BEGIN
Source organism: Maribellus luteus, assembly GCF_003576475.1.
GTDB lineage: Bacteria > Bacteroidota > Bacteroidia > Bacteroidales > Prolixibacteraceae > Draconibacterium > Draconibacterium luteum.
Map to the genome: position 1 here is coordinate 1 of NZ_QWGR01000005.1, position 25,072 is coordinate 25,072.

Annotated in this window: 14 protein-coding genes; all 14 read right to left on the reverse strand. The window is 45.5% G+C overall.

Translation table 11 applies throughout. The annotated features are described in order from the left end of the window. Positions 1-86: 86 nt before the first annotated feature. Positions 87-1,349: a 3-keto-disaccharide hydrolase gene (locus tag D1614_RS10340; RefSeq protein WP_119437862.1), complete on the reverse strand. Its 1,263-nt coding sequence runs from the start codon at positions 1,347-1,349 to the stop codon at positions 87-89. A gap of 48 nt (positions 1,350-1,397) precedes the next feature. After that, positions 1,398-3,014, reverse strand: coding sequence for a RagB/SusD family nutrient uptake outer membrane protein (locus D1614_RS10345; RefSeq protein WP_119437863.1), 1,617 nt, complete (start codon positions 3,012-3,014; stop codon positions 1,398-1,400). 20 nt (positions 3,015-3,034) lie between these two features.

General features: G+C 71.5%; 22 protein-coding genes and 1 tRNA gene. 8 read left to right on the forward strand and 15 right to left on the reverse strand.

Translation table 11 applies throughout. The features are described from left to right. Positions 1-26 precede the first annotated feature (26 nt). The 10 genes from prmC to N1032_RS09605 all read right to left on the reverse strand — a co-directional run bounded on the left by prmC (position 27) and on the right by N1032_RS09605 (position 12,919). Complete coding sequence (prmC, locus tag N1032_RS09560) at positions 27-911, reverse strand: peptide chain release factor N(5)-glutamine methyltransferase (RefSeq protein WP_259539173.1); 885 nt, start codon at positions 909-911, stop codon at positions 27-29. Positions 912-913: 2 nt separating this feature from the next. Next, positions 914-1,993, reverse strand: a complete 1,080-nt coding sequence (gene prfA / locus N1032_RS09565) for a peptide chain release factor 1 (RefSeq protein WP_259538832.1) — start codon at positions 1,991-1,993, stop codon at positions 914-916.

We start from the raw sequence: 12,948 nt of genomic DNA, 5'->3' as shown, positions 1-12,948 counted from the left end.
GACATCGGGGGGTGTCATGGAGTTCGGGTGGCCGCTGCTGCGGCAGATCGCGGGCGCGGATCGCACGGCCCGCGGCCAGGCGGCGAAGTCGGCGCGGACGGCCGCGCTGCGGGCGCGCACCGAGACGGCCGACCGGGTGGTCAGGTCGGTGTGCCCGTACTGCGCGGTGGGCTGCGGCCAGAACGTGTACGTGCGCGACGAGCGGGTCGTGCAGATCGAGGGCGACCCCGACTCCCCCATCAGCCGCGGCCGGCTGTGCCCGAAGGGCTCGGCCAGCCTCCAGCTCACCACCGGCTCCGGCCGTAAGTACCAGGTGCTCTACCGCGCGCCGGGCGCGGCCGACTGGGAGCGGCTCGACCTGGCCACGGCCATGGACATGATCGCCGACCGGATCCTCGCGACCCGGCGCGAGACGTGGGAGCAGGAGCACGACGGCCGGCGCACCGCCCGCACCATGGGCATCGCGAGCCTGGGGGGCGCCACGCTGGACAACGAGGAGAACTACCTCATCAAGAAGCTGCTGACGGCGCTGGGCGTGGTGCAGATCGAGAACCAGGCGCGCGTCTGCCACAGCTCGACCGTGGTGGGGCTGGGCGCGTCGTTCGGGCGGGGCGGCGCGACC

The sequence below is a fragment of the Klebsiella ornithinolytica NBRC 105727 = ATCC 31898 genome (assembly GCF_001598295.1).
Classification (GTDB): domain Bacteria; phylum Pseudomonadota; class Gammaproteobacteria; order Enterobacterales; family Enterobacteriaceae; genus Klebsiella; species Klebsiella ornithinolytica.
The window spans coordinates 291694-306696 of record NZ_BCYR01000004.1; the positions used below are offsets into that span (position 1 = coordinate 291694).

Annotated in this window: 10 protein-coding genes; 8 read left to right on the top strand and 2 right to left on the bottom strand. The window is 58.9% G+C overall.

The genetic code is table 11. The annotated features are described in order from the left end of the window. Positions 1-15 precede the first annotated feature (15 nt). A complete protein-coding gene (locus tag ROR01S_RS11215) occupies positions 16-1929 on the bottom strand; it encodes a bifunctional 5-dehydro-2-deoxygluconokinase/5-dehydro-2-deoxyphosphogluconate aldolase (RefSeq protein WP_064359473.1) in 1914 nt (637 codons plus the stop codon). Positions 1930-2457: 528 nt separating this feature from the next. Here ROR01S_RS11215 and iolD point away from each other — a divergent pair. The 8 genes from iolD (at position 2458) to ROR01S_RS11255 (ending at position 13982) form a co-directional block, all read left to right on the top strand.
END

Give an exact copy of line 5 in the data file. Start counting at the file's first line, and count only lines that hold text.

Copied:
Translation table 11 applies throughout. The annotated features are described in order from the left end of the window. Positions 1-86: 86 nt before the first annotated feature. Positions 87-1,349: a 3-keto-disaccharide hydrolase gene (locus tag D1614_RS10340; RefSeq protein WP_119437862.1), complete on the reverse strand. Its 1,263-nt coding sequence runs from the start codon at positions 1,347-1,349 to the stop codon at positions 87-89. A gap of 48 nt (positions 1,350-1,397) precedes the next feature. After that, positions 1,398-3,014, reverse strand: coding sequence for a RagB/SusD family nutrient uptake outer membrane protein (locus D1614_RS10345; RefSeq protein WP_119437863.1), 1,617 nt, complete (start codon positions 3,012-3,014; stop codon positions 1,398-1,400). 20 nt (positions 3,015-3,034) lie between these two features.